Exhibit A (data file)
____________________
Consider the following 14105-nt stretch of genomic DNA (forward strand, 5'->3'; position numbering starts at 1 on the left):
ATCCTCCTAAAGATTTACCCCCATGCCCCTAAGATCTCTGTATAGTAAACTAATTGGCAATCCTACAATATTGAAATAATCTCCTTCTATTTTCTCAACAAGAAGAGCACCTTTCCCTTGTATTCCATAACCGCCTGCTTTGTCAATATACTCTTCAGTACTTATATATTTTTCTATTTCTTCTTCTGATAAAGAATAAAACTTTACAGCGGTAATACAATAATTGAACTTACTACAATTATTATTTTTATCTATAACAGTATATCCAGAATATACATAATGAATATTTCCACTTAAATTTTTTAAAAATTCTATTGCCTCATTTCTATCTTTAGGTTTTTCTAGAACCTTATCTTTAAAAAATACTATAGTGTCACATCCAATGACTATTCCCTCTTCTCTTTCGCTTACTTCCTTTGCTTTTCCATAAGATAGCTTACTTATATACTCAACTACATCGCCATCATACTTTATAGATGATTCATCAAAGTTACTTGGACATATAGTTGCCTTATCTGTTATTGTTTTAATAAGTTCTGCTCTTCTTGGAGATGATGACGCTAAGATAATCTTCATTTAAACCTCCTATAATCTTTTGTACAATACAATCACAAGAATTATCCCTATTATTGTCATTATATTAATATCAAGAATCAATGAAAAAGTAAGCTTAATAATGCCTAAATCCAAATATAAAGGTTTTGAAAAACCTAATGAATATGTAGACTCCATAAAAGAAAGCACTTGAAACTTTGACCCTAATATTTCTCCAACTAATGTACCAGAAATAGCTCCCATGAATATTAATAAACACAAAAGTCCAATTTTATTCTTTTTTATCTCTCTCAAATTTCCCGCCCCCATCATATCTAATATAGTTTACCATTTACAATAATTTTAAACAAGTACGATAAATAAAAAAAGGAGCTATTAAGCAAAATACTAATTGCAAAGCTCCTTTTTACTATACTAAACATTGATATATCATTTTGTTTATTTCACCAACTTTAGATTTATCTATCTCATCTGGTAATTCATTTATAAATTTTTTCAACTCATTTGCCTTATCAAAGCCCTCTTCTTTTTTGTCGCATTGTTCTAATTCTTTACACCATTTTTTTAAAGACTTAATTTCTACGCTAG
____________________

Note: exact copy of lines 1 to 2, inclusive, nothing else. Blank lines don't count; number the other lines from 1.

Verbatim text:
Consider the following 14105-nt stretch of genomic DNA (forward strand, 5'->3'; position numbering starts at 1 on the left):
ATCCTCCTAAAGATTTACCCCCATGCCCCTAAGATCTCTGTATAGTAAACTAATTGGCAATCCTACAATATTGAAATAATCTCCTTCTATTTTCTCAACAAGAAGAGCACCTTTCCCTTGTATTCCATAACCGCCTGCTTTGTCAATATACTCTTCAGTACTTATATATTTTTCTATTTCTTCTTCTGATAAAGAATAAAACTTTACAGCGGTAATACAATAATTGAACTTACTACAATTATTATTTTTATCTATAACAGTATATCCAGAATATACATAATGAATATTTCCACTTAAATTTTTTAAAAATTCTATTGCCTCATTTCTATCTTTAGGTTTTTCTAGAACCTTATCTTTAAAAAATACTATAGTGTCACATCCAATGACTATTCCCTCTTCTCTTTCGCTTACTTCCTTTGCTTTTCCATAAGATAGCTTACTTATATACTCAACTACATCGCCATCATACTTTATAGATGATTCATCAAAGTTACTTGGACATATAGTTGCCTTATCTGTTATTGTTTTAATAAGTTCTGCTCTTCTTGGAGATGATGACGCTAAGATAATCTTCATTTAAACCTCCTATAATCTTTTGTACAATACAATCACAAGAATTATCCCTATTATTGTCATTATATTAATATCAAGAATCAATGAAAAAGTAAGCTTAATAATGCCTAAATCCAAATATAAAGGTTTTGAAAAACCTAATGAATATGTAGACTCCATAAAAGAAAGCACTTGAAACTTTGACCCTAATATTTCTCCAACTAATGTACCAGAAATAGCTCCCATGAATATTAATAAACACAAAAGTCCAATTTTATTCTTTTTTATCTCTCTCAAATTTCCCGCCCCCATCATATCTAATATAGTTTACCATTTACAATAATTTTAAACAAGTACGATAAATAAAAAAAGGAGCTATTAAGCAAAATACTAATTGCAAAGCTCCTTTTTACTATACTAAACATTGATATATCATTTTGTTTATTTCACCAACTTTAGATTTATCTATCTCATCTGGTAATTCATTTATAAATTTTTTCAACTCATTTGCCTTATCAAAGCCCTCTTCTTTTTTGTCGCATTGTTCTAATTCTTTACACCATTTTTTTAAAGACTTAATTTCTACGCTAG